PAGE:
How to Program Your Brain to Resist Impulse Buying and Manage Your Finances

Patience and self-control may not come natural to everyone. However, waiting – delaying gratification – does have its rewards.

Psychologist Walter Mischel’s “marshmallow studies” in the 1960s and 1970s may tell us something about delayed gratification. The children who participated were given a choice to receive one or two marshmallows. To get two marshmallows, the kids had to wait several minutes. Otherwise, they alerted the tester to receive one marshmallow immediately.

One-third of the children waited and all were tracked in follow-up studies. Interestingly enough, the “high delayers” were also the highest achievers. They had better SAT scores, responses to stress and social skills.

Clearly, good things come to those who wait, right? That’s really what delayed gratification is all about, resisting the urge to grab the immediate prize in hopes of winning a better one in the future.

If you are investing in your future by earning a college degree, delayed gratification can help you focus on the bigger picture and stay on track in school. And when financial rewards are at stake, many experts believe that delayed gratification is instrumental to financial success.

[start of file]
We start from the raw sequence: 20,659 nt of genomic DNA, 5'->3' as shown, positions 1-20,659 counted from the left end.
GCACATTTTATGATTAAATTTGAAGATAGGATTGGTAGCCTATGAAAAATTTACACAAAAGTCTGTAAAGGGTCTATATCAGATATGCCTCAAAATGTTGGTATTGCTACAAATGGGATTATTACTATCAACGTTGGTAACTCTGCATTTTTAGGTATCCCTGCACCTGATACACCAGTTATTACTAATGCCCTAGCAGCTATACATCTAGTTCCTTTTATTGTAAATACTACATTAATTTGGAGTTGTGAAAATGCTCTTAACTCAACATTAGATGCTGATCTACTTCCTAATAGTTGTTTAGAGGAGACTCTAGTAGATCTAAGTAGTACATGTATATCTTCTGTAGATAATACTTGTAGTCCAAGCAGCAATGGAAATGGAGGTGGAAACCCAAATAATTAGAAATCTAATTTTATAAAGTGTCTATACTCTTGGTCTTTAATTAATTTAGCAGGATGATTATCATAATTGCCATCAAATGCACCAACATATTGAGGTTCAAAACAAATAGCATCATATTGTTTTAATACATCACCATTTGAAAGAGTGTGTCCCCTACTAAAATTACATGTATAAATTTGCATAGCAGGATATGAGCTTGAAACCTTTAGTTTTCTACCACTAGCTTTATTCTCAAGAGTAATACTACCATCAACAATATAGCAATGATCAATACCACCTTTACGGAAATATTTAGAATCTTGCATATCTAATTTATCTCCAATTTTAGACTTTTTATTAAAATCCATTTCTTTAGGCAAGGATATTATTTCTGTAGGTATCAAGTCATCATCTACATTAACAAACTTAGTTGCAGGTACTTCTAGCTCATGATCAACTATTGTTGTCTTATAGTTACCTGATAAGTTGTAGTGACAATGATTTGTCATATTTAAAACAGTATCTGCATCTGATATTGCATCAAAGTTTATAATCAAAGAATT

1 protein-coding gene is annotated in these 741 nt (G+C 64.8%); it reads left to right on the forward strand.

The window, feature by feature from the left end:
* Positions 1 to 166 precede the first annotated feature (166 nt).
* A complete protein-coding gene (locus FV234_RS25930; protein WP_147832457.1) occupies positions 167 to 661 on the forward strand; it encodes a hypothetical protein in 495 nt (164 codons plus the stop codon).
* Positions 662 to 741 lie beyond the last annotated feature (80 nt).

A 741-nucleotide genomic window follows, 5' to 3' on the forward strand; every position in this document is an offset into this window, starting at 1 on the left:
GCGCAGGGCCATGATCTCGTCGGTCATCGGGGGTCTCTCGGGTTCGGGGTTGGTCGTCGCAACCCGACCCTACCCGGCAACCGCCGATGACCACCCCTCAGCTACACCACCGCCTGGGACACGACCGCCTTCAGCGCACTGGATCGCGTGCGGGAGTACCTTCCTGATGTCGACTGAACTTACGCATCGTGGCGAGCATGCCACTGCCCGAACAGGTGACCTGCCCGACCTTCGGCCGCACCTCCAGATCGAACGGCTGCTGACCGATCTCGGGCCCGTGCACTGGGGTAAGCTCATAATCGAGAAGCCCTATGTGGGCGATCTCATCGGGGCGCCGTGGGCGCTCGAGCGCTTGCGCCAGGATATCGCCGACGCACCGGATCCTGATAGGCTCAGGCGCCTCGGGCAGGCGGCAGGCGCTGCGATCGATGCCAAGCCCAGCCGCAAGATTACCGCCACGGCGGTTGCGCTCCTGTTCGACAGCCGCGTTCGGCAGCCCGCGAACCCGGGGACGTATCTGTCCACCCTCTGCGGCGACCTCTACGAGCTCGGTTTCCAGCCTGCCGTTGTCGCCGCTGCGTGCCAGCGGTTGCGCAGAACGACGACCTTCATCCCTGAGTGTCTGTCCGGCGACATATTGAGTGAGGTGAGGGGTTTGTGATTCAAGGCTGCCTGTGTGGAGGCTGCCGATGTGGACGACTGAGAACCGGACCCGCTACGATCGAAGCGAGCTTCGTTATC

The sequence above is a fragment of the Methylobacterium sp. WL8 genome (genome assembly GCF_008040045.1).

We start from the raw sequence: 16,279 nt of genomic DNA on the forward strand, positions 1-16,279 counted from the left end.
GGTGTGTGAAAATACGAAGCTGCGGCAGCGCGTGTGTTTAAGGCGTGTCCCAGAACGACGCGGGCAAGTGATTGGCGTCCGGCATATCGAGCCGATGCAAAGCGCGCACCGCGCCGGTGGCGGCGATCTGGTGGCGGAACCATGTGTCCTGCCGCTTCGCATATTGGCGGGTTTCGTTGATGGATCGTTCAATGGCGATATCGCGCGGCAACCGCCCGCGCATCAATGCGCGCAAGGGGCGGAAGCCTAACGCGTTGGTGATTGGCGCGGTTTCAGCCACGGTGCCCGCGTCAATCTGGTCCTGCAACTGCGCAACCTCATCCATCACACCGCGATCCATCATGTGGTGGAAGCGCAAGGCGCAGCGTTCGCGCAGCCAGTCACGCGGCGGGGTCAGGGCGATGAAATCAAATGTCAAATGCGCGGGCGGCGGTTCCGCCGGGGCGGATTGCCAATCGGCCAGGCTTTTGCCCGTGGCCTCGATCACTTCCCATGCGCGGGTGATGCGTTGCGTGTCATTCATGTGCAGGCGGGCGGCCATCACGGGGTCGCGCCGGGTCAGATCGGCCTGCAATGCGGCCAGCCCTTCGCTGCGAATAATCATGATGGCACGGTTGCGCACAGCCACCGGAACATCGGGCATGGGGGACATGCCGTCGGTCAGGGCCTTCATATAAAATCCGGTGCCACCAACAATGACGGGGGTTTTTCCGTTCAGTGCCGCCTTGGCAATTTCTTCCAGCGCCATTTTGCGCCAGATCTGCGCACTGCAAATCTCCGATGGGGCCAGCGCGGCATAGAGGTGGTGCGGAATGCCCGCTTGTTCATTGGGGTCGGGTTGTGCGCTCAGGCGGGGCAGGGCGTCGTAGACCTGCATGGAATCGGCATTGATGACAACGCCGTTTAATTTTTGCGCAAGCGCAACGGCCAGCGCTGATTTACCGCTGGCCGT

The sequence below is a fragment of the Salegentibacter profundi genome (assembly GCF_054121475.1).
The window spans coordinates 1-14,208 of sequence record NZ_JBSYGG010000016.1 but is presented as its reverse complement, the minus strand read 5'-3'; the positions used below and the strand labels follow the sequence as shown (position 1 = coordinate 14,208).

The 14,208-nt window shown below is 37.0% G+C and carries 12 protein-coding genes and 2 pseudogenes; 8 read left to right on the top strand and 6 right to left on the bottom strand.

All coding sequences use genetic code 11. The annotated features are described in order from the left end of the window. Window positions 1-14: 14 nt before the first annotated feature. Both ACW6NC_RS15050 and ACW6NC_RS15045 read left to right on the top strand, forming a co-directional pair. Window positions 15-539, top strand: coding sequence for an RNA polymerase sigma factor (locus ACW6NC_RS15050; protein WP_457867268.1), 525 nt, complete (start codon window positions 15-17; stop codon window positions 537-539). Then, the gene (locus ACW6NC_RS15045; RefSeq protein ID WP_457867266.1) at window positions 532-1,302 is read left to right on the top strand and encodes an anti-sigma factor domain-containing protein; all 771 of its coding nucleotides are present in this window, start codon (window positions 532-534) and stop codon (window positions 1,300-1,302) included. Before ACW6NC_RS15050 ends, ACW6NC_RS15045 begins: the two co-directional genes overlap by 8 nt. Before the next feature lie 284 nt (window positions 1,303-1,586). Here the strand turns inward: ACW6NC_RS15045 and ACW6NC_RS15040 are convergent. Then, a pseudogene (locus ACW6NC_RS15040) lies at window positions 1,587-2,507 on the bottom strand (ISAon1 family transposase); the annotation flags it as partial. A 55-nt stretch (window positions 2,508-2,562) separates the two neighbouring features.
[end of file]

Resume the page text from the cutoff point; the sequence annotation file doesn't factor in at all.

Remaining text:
Practicing self-control on your spending can put you in a better position to cover educational expenses. It can also help you get out of debt or avoid going into it while you are in school.

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Jumping into a loan or unnecessary purchase can have an impact on your finances. Delaying on expenses gives you more wiggle room to save in the interim. And the more sparingly you use credit, the better your credit rating will be for the time when the need to borrow is unavoidable.

Various strategies will help you delay unnecessary spending and manage the money you do have smarter. Check out any budgeting apps, coupon managers or money management tools available online. Renting your textbooks instead of buying them may be another way to save. But also learn what it takes to delay gratification and master your impulses to spend. Here are three ideas:

  • Focus on something more gratifying, even if it’s more expensive. Thinking about the long-term “win” versus the short-term gain can help keep your money in your wallet.
  • Let your mind wander. Daydreaming is a great way to find your way back to what will be gratifying over the long term. A 2013 article in Consciousness and Cognition found that the more a person thought about something else, the longer he or she would wait for a reward.
  • Think about what makes you grateful. Researchers have found a connection between your gratitude and your ability to wait for bigger rewards, according to a 2016 article in Emotion.

Unexpected temptations to spend can hold a powerful sway. But remember that it’s ultimately all in your head. You can resist the impulses – and your finances will be better off for it.

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